Budget deficit narrowed in February

Two-month shortfall still 40% higher at P43.9B

Bureau of Customs. INQUIRER FILE PHOTO

The shortfall between the state’s revenues and expenses narrowed in February as reforms at the Bureau of Customs reaped dividends in the form of higher collections.

Documents released by the Bureau of the Treasury Monday showed the budget deficit in February eased to P9.7 billion, down 17 percent year-on-year. This brought the year-to-date deficit to P43.9 billion, up 40 percent from the same two-month period last year.


“The President’s Customs Reform Program continues to unlock the growth potential of the Bureau of Customs and is a continuing narrative of how good governance translates into good economics,” Finance Secretary Cesar Purisima said.

Customs collections were up by more than a fifth in February, the second consecutive month that revenue growth topped 20 percent.


Collections by the Bureau of Internal Revenue (BIR) rose 8 percent to P182.5 billion in the two-month period from a year ago, but continued to be off target. The Customs bureau, meanwhile, grew revenues by 22 percent to P57.2 billion.

The growth in revenues outpaced spending for the two months, official documents showed.

Combined expenditures for the two months totaled P313 billion, which is an 11-percent increase over figures in the same period last year. Interest payments for February amounted to P15.9 billion, 11 percent up year-on-year.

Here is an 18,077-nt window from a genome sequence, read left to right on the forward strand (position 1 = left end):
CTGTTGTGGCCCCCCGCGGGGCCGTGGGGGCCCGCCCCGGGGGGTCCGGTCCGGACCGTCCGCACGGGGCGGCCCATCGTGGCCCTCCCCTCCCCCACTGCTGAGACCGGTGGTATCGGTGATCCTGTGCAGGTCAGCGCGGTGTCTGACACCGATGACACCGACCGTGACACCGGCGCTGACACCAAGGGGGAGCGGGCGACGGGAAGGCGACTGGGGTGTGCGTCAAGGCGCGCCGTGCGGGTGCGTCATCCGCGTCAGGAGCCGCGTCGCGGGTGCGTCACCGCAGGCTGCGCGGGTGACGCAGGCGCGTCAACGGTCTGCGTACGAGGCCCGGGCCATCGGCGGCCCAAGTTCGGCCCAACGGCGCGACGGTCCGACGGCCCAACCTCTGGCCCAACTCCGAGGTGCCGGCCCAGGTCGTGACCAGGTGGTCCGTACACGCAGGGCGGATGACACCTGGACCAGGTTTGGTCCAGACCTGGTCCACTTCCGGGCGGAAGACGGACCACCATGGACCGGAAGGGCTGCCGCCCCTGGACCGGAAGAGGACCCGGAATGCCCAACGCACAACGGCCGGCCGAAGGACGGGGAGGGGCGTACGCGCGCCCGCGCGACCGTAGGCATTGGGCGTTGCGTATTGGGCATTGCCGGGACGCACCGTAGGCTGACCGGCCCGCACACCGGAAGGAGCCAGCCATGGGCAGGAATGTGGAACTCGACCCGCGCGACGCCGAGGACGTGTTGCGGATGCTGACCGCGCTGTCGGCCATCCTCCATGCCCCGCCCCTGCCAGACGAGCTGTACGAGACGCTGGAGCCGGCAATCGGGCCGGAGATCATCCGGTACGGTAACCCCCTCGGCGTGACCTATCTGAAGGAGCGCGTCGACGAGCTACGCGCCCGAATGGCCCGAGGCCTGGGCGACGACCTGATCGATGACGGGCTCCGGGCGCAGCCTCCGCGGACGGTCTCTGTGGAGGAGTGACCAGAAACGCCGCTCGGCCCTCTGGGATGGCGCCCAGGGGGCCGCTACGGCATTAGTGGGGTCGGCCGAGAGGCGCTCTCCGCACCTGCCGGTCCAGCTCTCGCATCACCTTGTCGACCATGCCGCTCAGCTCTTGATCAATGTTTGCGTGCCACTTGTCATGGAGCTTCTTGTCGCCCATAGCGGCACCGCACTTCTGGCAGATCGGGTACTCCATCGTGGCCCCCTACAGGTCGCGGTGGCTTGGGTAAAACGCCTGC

The lower deficit also came as a result of the success of the government’s liability management program. Interest payments in February decreased by 11 percent compared to the same period last year.

Netting out interest payments, the national government recorded a primary surplus for February of P6.1 billion, bringing the year-to-date surplus to P28.4 billion.

In the first quarter of this year, the DOF’s anti-graft arm, the Revenue Integrity Protection Service, was able to secure eight suspensions and dismissals of BIR and BOC personnel found to be living beyond their means.

The Aquino administration also remains committed to completing systemic reforms in its revenue-generating agencies through transparency and accountability measures, the DOF said.


Aside from the monthly public disclosure of all import transactions by the Bureau of Customs, the DOF also made local government unit (LGU) fiscal sustainability scorecards available for public viewing through the Iskor ng ’yong Bayan (, an initiative to make local treasurers and assessors accountable to the public for their local fiscal management.

The DOF likewise continues to push for the following bills that would improve the country’s fiscal sustainability: The tax incentives management transparency and accountability (TIMTA) act, the rationalization of fiscal incentives, the reform of the fiscal regime for mining and the customs modernization and tariff act (CMTA).

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